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Am J Respir Crit Care Med. 2016 Jan 1;193(1):43-51. doi: 10.1164/rccm.201505-1019OC.

Conservative versus Liberal Oxygenation Targets for Mechanically Ventilated Patients. A Pilot Multicenter Randomized Controlled Trial.

Author information

1
1 Intensive Care Unit, John Hunter Hospital, Newcastle, Australia.
2
2 School of Medicine and Public Health, University of Newcastle, Newcastle, Australia.
3
3 Department of Intensive Care, Austin Hospital, The University of Melbourne, Melbourne, Australia.
4
4 Australian and New Zealand Intensive Care Research Centre, School of Public Health and Preventive Medicine, Monash University, Melbourne, Australia.
5
5 Critical Care Unit, University Hospital Besançon and University of Franche-Comté, Besançon, France.
6
6 Intensive Care Unit, Wellington Hospital, Wellington, New Zealand; and.
7
7 Medical Research Institute of New Zealand, Wellington, New Zealand.

Abstract

RATIONALE:

There are no randomized controlled trials comparing different oxygenation targets for intensive care unit (ICU) patients.

OBJECTIVES:

To determine whether a conservative oxygenation strategy is a feasible alternative to a liberal oxygenation strategy among ICU patients requiring invasive mechanical ventilation (IMV).

METHODS:

At four multidisciplinary ICUs, 103 adult patients deemed likely to require IMV for greater than or equal to 24 hours were randomly allocated to either a conservative oxygenation strategy with target oxygen saturation as measured by pulse oximetry (SpO2) of 88-92% (n = 52) or a liberal oxygenation strategy with target SpO2 of greater than or equal to 96% (n = 51).

MEASUREMENTS AND MAIN RESULTS:

The mean area under the curve and 95% confidence interval (CI) for SpO2 (93.4% [92.9-93.9%] vs. 97% [96.5-97.5%]), SaO2 (93.5% [93.1-94%] vs. 96.8% [96.3-97.3%]), PaO2 (70 [68-73] mm Hg vs. 92 [89-96] mm Hg), and FiO2 (0.26 [0.25-0.28] vs. 0.36 [0.34-0.39) in the conservative versus liberal oxygenation arm were significantly different (P < 0.0001 for all). There were no significant between-group differences in any measures of new organ dysfunction, or ICU or 90-day mortality. The percentage time spent with SpO2 less than 88% in conservative versus liberal arm was 1% versus 0.3% (P = 0.03), and percentage time spent with SpO2 greater than 98% in conservative versus liberal arm was 4% versus 22% (P < 0.001). The adjusted hazard ratio for 90-day mortality in the conservative arm was 0.77 (95% CI, 0.40-1.50; P = 0.44) overall and 0.49 (95% CI, 0.20-1.17; P = 0.10) in the prespecified subgroup of patients with a baseline PaO2/FiO2 less than 300.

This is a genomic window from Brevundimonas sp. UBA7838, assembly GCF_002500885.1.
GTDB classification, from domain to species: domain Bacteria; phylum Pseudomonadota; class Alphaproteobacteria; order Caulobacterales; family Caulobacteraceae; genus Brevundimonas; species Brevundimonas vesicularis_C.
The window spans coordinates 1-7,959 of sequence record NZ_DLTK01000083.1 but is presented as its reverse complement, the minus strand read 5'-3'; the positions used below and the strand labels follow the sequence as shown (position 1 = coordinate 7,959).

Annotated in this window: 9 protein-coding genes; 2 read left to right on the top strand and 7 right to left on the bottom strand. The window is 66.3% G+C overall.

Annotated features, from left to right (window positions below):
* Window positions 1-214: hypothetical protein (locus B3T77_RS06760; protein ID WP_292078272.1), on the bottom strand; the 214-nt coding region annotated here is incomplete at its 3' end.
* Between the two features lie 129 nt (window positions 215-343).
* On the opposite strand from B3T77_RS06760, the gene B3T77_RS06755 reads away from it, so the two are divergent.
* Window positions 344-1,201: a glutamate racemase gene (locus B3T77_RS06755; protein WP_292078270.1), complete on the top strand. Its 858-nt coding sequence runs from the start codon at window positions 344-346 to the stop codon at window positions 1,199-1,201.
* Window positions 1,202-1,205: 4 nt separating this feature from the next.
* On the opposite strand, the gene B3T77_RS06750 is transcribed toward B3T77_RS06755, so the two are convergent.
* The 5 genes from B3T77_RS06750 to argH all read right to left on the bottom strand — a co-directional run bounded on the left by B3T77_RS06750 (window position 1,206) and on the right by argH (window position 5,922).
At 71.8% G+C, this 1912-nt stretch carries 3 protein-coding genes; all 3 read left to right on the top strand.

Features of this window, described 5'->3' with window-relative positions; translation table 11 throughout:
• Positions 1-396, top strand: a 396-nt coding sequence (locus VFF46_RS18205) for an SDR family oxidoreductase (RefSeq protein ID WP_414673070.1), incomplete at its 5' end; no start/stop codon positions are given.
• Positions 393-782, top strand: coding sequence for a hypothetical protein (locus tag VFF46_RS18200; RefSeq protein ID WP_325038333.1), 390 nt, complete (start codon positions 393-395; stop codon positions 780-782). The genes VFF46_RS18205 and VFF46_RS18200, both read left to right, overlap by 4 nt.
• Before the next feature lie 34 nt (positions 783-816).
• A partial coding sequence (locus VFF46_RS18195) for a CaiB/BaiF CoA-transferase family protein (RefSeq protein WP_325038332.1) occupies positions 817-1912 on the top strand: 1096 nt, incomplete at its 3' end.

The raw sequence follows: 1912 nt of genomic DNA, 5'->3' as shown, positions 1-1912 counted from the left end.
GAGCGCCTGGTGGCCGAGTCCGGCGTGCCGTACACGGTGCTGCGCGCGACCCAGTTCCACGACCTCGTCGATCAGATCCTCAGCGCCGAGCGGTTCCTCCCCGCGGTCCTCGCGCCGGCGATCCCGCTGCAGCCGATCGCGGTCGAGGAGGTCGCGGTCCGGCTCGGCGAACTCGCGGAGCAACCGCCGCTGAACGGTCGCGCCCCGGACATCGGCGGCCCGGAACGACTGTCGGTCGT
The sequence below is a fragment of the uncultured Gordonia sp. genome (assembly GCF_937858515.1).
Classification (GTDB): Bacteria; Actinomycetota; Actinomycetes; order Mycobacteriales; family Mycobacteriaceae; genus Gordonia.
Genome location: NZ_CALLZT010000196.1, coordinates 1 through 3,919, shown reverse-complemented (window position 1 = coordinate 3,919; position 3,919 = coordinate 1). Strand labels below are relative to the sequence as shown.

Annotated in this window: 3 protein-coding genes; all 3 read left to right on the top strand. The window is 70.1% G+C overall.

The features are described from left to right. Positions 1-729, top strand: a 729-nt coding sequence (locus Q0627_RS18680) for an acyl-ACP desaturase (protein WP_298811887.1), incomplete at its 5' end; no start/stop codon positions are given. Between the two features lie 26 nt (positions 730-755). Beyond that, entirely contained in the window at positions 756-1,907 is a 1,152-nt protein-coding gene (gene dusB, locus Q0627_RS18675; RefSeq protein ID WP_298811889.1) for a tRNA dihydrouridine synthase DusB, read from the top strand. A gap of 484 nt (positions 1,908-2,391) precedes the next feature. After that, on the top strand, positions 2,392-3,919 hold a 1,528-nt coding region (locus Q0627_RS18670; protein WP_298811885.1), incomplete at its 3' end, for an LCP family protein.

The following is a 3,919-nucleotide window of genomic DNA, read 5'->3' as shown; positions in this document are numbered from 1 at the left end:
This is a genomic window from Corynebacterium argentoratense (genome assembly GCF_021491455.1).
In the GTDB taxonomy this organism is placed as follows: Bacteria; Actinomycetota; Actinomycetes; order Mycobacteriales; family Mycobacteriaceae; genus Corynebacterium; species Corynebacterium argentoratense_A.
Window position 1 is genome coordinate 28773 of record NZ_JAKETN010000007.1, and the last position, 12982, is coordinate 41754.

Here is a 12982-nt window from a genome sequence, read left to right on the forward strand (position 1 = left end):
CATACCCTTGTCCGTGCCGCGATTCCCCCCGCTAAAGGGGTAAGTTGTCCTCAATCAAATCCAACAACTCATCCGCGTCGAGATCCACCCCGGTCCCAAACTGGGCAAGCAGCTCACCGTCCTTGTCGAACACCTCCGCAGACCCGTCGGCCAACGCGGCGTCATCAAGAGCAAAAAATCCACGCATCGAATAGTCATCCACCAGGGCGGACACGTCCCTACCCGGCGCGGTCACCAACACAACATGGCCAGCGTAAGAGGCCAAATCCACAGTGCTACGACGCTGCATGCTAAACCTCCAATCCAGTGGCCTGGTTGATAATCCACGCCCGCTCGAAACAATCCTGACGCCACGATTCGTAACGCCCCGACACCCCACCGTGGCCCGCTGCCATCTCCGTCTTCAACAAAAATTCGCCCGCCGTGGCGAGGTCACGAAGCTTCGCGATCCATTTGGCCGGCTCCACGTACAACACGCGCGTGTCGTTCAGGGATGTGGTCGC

CONCLUSIONS:

Our study supports the feasibility of a conservative oxygenation strategy in patients receiving IMV. Larger randomized controlled trials of this intervention appear justified. Clinical trial registered with Australian New Zealand Clinical Trials Registry (ACTRN 12613000505707).

KEYWORDS:

critical illness; intensive care; mechanical ventilation; oxygen inhalation therapy; targets

PMID:
26334785
DOI:
10.1164/rccm.201505-1019OC
[Indexed for MEDLINE]

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